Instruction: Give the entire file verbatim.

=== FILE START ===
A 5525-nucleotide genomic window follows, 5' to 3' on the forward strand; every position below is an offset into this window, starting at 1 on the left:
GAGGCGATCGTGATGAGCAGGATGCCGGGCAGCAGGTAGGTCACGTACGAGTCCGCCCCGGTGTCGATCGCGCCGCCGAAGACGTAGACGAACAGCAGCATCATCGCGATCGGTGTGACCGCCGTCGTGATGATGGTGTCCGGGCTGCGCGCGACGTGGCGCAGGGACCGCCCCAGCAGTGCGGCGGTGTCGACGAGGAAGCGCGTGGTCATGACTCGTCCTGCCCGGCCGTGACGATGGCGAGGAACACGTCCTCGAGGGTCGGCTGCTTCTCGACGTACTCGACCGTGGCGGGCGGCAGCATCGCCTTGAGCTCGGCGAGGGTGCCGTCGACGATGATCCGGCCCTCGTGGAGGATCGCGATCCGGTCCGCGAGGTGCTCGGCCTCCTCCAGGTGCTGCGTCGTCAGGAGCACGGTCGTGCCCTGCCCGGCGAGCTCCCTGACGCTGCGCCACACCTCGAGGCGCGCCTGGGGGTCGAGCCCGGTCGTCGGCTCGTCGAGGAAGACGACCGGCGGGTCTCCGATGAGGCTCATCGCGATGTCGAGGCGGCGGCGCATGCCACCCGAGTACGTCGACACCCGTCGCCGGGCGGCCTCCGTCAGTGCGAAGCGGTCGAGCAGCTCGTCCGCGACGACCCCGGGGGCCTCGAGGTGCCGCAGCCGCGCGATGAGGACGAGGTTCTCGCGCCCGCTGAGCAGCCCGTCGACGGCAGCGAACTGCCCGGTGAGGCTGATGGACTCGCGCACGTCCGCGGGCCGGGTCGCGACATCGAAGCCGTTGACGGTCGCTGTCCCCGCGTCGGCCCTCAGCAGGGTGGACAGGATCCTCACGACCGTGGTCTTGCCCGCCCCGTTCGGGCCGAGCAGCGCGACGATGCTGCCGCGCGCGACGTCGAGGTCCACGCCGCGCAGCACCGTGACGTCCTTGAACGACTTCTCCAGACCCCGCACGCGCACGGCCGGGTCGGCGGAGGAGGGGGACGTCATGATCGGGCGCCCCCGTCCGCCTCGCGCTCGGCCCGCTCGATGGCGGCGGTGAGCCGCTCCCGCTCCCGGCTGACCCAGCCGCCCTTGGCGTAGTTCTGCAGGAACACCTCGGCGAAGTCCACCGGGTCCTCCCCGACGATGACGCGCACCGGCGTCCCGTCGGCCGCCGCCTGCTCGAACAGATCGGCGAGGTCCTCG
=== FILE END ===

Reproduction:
A 5525-nucleotide genomic window follows, 5' to 3' on the forward strand; every position below is an offset into this window, starting at 1 on the left:
GAGGCGATCGTGATGAGCAGGATGCCGGGCAGCAGGTAGGTCACGTACGAGTCCGCCCCGGTGTCGATCGCGCCGCCGAAGACGTAGACGAACAGCAGCATCATCGCGATCGGTGTGACCGCCGTCGTGATGATGGTGTCCGGGCTGCGCGCGACGTGGCGCAGGGACCGCCCCAGCAGTGCGGCGGTGTCGACGAGGAAGCGCGTGGTCATGACTCGTCCTGCCCGGCCGTGACGATGGCGAGGAACACGTCCTCGAGGGTCGGCTGCTTCTCGACGTACTCGACCGTGGCGGGCGGCAGCATCGCCTTGAGCTCGGCGAGGGTGCCGTCGACGATGATCCGGCCCTCGTGGAGGATCGCGATCCGGTCCGCGAGGTGCTCGGCCTCCTCCAGGTGCTGCGTCGTCAGGAGCACGGTCGTGCCCTGCCCGGCGAGCTCCCTGACGCTGCGCCACACCTCGAGGCGCGCCTGGGGGTCGAGCCCGGTCGTCGGCTCGTCGAGGAAGACGACCGGCGGGTCTCCGATGAGGCTCATCGCGATGTCGAGGCGGCGGCGCATGCCACCCGAGTACGTCGACACCCGTCGCCGGGCGGCCTCCGTCAGTGCGAAGCGGTCGAGCAGCTCGTCCGCGACGACCCCGGGGGCCTCGAGGTGCCGCAGCCGCGCGATGAGGACGAGGTTCTCGCGCCCGCTGAGCAGCCCGTCGACGGCAGCGAACTGCCCGGTGAGGCTGATGGACTCGCGCACGTCCGCGGGCCGGGTCGCGACATCGAAGCCGTTGACGGTCGCTGTCCCCGCGTCGGCCCTCAGCAGGGTGGACAGGATCCTCACGACCGTGGTCTTGCCCGCCCCGTTCGGGCCGAGCAGCGCGACGATGCTGCCGCGCGCGACGTCGAGGTCCACGCCGCGCAGCACCGTGACGTCCTTGAACGACTTCTCCAGACCCCGCACGCGCACGGCCGGGTCGGCGGAGGAGGGGGACGTCATGATCGGGCGCCCCCGTCCGCCTCGCGCTCGGCCCGCTCGATGGCGGCGGTGAGCCGCTCCCGCTCCCGGCTGACCCAGCCGCCCTTGGCGTAGTTCTGCAGGAACACCTCGGCGAAGTCCACCGGGTCCTCCCCGACGATGACGCGCACCGGCGTCCCGTCGGCCGCCGCCTGCTCGAACAGATCGGCGAGGTCCTCG